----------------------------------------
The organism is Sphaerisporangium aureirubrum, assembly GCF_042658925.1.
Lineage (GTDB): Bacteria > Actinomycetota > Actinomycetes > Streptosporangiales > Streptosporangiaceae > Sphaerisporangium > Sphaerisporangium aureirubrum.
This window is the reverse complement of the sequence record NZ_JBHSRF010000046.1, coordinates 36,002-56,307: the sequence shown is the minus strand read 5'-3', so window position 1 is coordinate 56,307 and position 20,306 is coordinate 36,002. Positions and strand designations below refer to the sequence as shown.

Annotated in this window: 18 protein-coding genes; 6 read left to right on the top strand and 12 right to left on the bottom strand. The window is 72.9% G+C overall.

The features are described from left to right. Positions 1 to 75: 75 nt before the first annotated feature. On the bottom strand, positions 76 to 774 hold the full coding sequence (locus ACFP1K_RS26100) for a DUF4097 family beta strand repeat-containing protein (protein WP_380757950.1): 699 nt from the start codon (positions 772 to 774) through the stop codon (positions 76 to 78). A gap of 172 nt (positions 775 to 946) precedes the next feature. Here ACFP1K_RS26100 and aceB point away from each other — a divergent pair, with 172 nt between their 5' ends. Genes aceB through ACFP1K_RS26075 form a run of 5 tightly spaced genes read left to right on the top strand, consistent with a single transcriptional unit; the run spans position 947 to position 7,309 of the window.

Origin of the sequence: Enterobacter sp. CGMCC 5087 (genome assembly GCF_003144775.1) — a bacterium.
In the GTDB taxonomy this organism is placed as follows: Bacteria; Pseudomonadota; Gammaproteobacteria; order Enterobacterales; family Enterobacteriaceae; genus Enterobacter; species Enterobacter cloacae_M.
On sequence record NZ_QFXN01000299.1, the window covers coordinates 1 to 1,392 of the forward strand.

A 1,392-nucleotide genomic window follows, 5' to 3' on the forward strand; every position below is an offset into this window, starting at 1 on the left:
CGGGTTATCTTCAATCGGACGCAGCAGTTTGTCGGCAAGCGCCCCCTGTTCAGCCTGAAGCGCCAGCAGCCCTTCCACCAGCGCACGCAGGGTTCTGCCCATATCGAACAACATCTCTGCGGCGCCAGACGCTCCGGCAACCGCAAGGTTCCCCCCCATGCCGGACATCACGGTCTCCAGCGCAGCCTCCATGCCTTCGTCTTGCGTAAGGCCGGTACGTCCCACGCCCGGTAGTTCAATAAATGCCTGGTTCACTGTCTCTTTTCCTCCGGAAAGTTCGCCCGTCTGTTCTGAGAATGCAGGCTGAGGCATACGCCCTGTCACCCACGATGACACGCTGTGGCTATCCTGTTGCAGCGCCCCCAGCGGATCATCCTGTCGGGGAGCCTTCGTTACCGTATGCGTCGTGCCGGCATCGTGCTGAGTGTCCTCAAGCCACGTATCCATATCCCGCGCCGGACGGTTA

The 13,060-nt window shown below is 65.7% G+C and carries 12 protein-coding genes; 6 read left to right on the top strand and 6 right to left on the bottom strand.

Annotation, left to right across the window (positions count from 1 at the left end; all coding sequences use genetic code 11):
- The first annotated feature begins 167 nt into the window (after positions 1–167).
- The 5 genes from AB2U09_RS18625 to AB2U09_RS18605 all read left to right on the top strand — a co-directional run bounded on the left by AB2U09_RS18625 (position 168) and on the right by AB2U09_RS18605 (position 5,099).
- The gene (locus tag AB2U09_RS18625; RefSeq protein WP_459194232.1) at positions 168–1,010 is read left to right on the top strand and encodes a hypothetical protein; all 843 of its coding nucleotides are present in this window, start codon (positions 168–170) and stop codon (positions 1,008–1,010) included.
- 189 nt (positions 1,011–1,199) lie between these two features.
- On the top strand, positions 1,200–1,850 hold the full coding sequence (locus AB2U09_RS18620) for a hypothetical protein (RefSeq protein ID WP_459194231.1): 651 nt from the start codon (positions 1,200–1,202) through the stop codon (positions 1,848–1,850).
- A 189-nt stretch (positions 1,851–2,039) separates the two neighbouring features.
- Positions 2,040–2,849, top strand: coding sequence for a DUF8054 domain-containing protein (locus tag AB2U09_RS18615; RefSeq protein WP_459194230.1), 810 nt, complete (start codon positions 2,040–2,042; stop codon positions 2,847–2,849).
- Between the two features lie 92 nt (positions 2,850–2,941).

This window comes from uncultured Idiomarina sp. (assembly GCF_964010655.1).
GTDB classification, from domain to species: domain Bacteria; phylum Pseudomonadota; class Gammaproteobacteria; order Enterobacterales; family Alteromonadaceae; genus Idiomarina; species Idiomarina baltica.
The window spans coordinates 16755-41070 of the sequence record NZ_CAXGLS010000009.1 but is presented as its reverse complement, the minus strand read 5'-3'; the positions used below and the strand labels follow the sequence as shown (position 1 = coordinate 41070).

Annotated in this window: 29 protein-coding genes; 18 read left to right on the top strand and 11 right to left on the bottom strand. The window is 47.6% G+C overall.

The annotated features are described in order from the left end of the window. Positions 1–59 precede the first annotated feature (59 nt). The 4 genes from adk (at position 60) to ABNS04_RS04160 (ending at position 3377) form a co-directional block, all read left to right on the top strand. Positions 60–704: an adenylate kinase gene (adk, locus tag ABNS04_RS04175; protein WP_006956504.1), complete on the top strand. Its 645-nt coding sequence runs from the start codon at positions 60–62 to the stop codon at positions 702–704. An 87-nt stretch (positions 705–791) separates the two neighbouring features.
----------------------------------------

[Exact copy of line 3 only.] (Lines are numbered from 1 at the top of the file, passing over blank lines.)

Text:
This window is the reverse complement of the sequence record NZ_JBHSRF010000046.1, coordinates 36,002-56,307: the sequence shown is the minus strand read 5'-3', so window position 1 is coordinate 56,307 and position 20,306 is coordinate 36,002. Positions and strand designations below refer to the sequence as shown.